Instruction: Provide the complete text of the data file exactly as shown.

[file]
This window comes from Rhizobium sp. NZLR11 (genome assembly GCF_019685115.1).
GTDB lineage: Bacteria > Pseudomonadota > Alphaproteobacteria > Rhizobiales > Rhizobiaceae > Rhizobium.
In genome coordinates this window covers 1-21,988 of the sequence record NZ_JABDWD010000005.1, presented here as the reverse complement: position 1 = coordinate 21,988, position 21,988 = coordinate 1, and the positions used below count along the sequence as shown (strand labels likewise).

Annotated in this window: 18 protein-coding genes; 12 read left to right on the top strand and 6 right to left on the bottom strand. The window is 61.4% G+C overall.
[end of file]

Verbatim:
This window comes from Rhizobium sp. NZLR11 (genome assembly GCF_019685115.1).
GTDB lineage: Bacteria > Pseudomonadota > Alphaproteobacteria > Rhizobiales > Rhizobiaceae > Rhizobium.
In genome coordinates this window covers 1-21,988 of the sequence record NZ_JABDWD010000005.1, presented here as the reverse complement: position 1 = coordinate 21,988, position 21,988 = coordinate 1, and the positions used below count along the sequence as shown (strand labels likewise).

Annotated in this window: 18 protein-coding genes; 12 read left to right on the top strand and 6 right to left on the bottom strand. The window is 61.4% G+C overall.